This Malaysian designer draws from Kelantanese heritage for his designs


  • Style
  • Wednesday, 06 Jul 2016

Malaysian fashion designer Tengku Syahmi. Photo: The Star/Raymond Ooi

All fashion collections have a story to tell. Tengku Mohamed Syahmi Tengku Mahmood’s recent one for Hari Raya, celebrates his childhood – a period fondly remembered for the time spent in Kota Baru, Kelantan each Aidilfitri.

The 26-year-old Kuala Lumpur-born designer, whose fashion label is called Tsyahmi, points out that both his parents are from Kelantan, and that he identifies with the culture. His Jalamas Eid 2016 collection was thus a way to share what he holds dear to his heart with everyone else.

“The idea to incorporate gold embroidery into each design for instance, came from the Kelantanese version of tekat. The Malay art form involves stitching gilt threads onto a base material,” explains Tengku Syahmi.

He notes that the designs also include the “pohon beringin” motif, which is used in wayang kulit to symbolise the universe. The “bunga mas” motif however, has a more historical context. It signifies the relationship between Kelantan and Siam in the 18th and 19th century.

“We actually spent two weeks in Kelantan researching. From experiencing the process of making wayang kulit and wau, to visiting the palaces and trying out local food, it was a way of providing my team with the Kelantan experience.”

When asked, Tengku Syahmi says the collection is not just about his “kampung” state. While drawing from the culture, he nevertheless, wanted to keep it modern. This can be seen in the cut, fabric and tailoring.

The aesthetic itself aims to reinforce the importance of having something timeless as a wardrobe staple. The colour palette remains classic. A lighter fabric was chosen to ensure the comfort of the pieces.

Tengku syahmi
Tsyahmi’s Betta 2015/16 Ready-To-Wear collection on the runway at Kuala Lumpur Fashion Week.

“Making each design as versatile as possible, so that the pieces can be worn as separates and worn beyond the Raya season – that has always been my intention when it comes to creating any of Tsyahmi’s collections,” states Tengku Syahmi.

He admits though, that it could easily go wrong: “To alter something familiar like Raya wear – no matter how subtle the change may be – is not simple. Not everyone can appreciate or accept such designs.”

Since 2013, Tsyahmi has evolved from merely producing ready-to-wear, and now offers bespoke for men and women, as well as bridal wear.

The label has also made its way to neighbouring countries. His Hari Raya festive collection is being sold outside of Malaysia. It was created not only for the local market, but countries like Singapore and Brunei as well.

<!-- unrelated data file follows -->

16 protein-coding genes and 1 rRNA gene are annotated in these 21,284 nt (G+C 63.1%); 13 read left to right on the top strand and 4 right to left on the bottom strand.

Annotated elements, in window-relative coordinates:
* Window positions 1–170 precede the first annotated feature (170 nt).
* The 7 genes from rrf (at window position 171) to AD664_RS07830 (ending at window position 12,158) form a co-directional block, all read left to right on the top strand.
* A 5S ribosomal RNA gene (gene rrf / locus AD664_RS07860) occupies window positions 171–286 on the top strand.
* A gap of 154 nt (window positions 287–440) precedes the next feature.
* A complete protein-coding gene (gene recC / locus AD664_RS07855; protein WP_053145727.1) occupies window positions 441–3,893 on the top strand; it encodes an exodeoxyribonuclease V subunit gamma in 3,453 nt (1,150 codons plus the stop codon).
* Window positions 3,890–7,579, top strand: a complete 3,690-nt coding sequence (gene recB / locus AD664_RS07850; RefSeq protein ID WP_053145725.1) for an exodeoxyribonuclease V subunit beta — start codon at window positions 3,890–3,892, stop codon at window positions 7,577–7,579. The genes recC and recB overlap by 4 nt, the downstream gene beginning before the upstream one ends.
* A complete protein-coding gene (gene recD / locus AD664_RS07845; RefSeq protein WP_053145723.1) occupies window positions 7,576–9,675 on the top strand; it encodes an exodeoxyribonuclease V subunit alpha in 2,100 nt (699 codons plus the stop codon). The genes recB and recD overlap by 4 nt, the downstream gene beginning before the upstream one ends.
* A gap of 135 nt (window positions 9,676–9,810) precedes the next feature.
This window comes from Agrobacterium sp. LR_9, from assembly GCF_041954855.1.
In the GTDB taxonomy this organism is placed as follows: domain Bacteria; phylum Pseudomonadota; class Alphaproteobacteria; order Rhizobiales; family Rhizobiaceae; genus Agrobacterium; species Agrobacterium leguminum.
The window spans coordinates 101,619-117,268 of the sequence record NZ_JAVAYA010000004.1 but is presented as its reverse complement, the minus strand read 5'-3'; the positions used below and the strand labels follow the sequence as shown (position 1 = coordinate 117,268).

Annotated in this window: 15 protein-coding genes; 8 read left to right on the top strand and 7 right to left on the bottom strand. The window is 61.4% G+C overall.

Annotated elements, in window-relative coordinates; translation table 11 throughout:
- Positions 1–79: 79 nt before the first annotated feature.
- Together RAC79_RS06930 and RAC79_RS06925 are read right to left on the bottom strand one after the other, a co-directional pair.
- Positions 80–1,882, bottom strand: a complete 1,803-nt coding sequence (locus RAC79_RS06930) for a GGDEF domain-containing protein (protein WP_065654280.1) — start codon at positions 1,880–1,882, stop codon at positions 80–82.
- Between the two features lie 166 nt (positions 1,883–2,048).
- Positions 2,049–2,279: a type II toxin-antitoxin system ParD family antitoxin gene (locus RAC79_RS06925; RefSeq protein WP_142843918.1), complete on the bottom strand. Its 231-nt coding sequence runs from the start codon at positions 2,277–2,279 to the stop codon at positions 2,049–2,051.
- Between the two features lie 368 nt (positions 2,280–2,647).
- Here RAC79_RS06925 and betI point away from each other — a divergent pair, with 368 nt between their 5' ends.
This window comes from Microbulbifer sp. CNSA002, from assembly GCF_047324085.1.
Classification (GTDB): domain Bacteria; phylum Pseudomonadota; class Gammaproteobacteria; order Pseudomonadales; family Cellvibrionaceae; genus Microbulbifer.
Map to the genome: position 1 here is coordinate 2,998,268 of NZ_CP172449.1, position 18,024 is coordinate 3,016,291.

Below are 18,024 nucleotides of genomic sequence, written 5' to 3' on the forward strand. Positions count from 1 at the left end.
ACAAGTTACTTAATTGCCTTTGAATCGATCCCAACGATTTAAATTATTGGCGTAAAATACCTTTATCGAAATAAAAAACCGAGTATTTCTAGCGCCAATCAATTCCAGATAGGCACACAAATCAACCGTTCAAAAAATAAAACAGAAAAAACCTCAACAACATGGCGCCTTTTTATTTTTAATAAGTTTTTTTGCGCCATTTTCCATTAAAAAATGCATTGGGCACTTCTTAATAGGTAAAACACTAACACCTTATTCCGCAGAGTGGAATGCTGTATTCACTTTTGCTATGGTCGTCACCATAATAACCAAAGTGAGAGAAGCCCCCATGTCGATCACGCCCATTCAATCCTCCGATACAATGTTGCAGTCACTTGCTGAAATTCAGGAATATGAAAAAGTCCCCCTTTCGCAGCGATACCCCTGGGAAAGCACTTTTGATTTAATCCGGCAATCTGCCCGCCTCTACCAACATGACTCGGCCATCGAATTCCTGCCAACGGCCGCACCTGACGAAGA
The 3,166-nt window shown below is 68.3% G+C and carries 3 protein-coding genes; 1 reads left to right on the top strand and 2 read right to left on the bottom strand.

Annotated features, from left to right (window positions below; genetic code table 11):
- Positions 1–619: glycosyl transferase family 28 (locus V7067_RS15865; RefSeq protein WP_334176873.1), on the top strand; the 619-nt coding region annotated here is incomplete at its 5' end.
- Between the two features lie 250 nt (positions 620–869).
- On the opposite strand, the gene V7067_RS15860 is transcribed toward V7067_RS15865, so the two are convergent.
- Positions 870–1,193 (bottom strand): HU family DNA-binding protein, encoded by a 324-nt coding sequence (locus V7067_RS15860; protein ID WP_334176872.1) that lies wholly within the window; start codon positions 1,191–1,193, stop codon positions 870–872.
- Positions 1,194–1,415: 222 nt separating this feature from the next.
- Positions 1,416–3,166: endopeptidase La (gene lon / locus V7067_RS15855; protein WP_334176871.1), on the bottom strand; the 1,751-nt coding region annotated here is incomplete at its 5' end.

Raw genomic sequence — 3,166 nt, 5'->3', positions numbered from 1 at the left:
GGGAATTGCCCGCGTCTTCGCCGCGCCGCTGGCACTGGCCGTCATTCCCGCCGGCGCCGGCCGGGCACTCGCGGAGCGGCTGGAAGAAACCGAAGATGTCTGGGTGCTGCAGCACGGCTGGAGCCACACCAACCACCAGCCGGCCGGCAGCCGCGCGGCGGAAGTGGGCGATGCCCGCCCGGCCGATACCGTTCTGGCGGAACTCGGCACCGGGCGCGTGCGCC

“It has always been a dream of mine to sell Tsyahmi pieces internationally. The next step is to start participating at more international trade shows. New York and Europe has always been a dream and we are working hard to make it into a reality.”

According to Tengku Syahmi, the label will always stand for individuality. All of the clothes produced aim to bring about sophistication in the simplest form. That, plus creating designs that last.

The Tsyahmi Betta 2015/16 Ready-To-Wear collection on the runway at Kuala Lumpur Fashion Week. Photos: Tsyahmi
The Tsyahmi Betta 2015/16 Ready-To-Wear collection on the runway at Kuala Lumpur Fashion Week. Photos: Tsyahmi

“As a designer, I have this mind-set that I’m a problem solver. I love fashion design, and making clothes is just one of my mediums for expressing what women and men should be wearing now and the future,” adds the Raffles Kuala Lumpur alumnus.

It is interesting to note that all of Tengku Syahmi’s designs have an element of culture – or rather, an identity of his roots – in them. Just consider his Betta 2015/16 Ready-To-Wear collection, which made its debut at the Kuala Lumpur Fashion Week last year.

“The idea behind that? Siamese fighting fish. With their vibrant colours and long, flowing fins, I felt drawn to them. Reading up on them, I further found out that they are native to South-East Asian countries,” he states.

To him, drawing from heritage is something natural. He feels that having grown up in Malaysia and being exposed to so many different cultures has only made it easier for him to source for fashion inspirations from life itself.

Tengku Syahmi says: “Thankfully, my Hari Raya collection has been well received. I guess people like the designs because they are different from the finds of the season. I don’t do the usual printed kurung and silk stuff.”

For more information on the Tsyahmi label, visit tsyahmi.com.

The tekat embroidery features extensively in Tengku Syahmi's Raya collection. Photo:</p><p>Tsyahmi
The tekat embroidery features extensively in Tengku Syahmi's Raya collection. Photo: Tsyahmi


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